Higgins and Smith are redeveloping Vox Nautica: a light and sound installation work into a travelling exhibition hopefully to tour some of the regional galleries in NSW, or interstate with the support of Arts ACT.
LIONEL BAWDEN, TEELAH GEORGE and GARY SMITH reveal a diversity of approaches to contemporary painting practices in three solo installations across the galleries of Artereal.
GARY SMITH: Alchemy
Alchemy is literally the transmutation of matter and Gary Smith’s latest paintings, primarily about paint, do nod to the Modernist Matter painters and their encrusted intense surfaces but are leavened with a fizz of infinity and light-play from tinted poured resin glazes and a mirror ground.
Their intense colour, viscous texture, gestural marks and a collision of optical effects are suggestive of a return to a way of abstract painting begun early in Smith’s career.
His painting path has taken him through sheer veils of layered transparent glazes for poetic celestial evocations of ‘atmospheres’ imbued with diffused light utilising ‘Old Master’ techniques of thinning and glazing, but writ large as pure painting in Smith’s works with their enigmatic Oriental ‘sensibility’ and stillness and silkiness of surface.
His subsequent bodies of work are still aligned with this reductive approach to painting that is distinctive of his oeuvre. Smith’s process of ‘slow looking’ unfolds the reflection of light and generation of surface meaning for both painter and viewer. Perceptions of light and of colour hover within what was often up to thirty layers of glazing and in Alchemy has evolved as multiple campaigns of dredging and scraping a terrain of thick gelatinous oil paint in spontaneous unpredictable, contradictory improvisations onto transparent and tinted mirror-board. A thin poured glaze of colour is the beginning for the layers of oil paint to be applied across the surface. This initial colour influences the progression and range of a muted or hectic pallet to follow.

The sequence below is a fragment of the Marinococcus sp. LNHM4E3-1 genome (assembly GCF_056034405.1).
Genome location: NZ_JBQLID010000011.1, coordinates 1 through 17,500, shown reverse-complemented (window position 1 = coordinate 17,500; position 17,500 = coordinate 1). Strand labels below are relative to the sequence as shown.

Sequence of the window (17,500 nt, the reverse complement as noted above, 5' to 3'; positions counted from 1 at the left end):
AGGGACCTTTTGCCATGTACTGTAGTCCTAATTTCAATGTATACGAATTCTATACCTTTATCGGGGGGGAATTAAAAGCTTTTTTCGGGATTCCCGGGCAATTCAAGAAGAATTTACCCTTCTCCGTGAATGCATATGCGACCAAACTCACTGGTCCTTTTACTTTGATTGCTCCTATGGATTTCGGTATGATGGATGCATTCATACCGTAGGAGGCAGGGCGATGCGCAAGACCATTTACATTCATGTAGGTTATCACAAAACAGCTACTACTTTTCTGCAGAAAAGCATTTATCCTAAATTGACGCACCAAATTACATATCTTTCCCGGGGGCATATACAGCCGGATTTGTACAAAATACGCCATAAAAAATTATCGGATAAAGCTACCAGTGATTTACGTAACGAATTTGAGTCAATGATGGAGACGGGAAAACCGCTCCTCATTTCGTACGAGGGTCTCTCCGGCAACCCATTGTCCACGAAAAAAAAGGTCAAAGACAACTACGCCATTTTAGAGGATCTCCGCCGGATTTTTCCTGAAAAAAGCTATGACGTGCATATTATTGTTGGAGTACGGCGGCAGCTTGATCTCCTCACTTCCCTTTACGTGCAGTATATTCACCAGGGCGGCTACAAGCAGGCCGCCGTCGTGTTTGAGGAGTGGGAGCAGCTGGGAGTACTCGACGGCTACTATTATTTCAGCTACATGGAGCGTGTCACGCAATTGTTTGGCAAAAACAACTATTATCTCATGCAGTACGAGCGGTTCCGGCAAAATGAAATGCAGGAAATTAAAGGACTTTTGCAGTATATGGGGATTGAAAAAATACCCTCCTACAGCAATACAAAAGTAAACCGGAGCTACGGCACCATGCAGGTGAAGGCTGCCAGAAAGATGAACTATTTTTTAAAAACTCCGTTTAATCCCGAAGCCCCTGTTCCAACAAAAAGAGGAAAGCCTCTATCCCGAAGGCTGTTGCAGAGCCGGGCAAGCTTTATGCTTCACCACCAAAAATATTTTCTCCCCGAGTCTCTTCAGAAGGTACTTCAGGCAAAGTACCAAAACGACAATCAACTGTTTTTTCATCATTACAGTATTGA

Gary Smith has a strong interest in music having learnt the organ for many years since the age of 10 with recent focus on early Baroque and the ‘ad lib’ form of jazz of musicians like Keith Jarrett. With Alchemy he is exploiting the process of improvisation and the musicality of spontaneous composition and rhythms of place and put and cadence. His paintings are redolent of the creative rush, the silences, the percussive bang of a slab and slash of dense colour or dappled opacity against transparent riffs across the infinite depths of exposed tinted and lightly glazed mirror. Smith’s interpretative performance follows a given structure, notation and theme but each painting throughout the Alchemy series is a variation that progressively morphs and changes.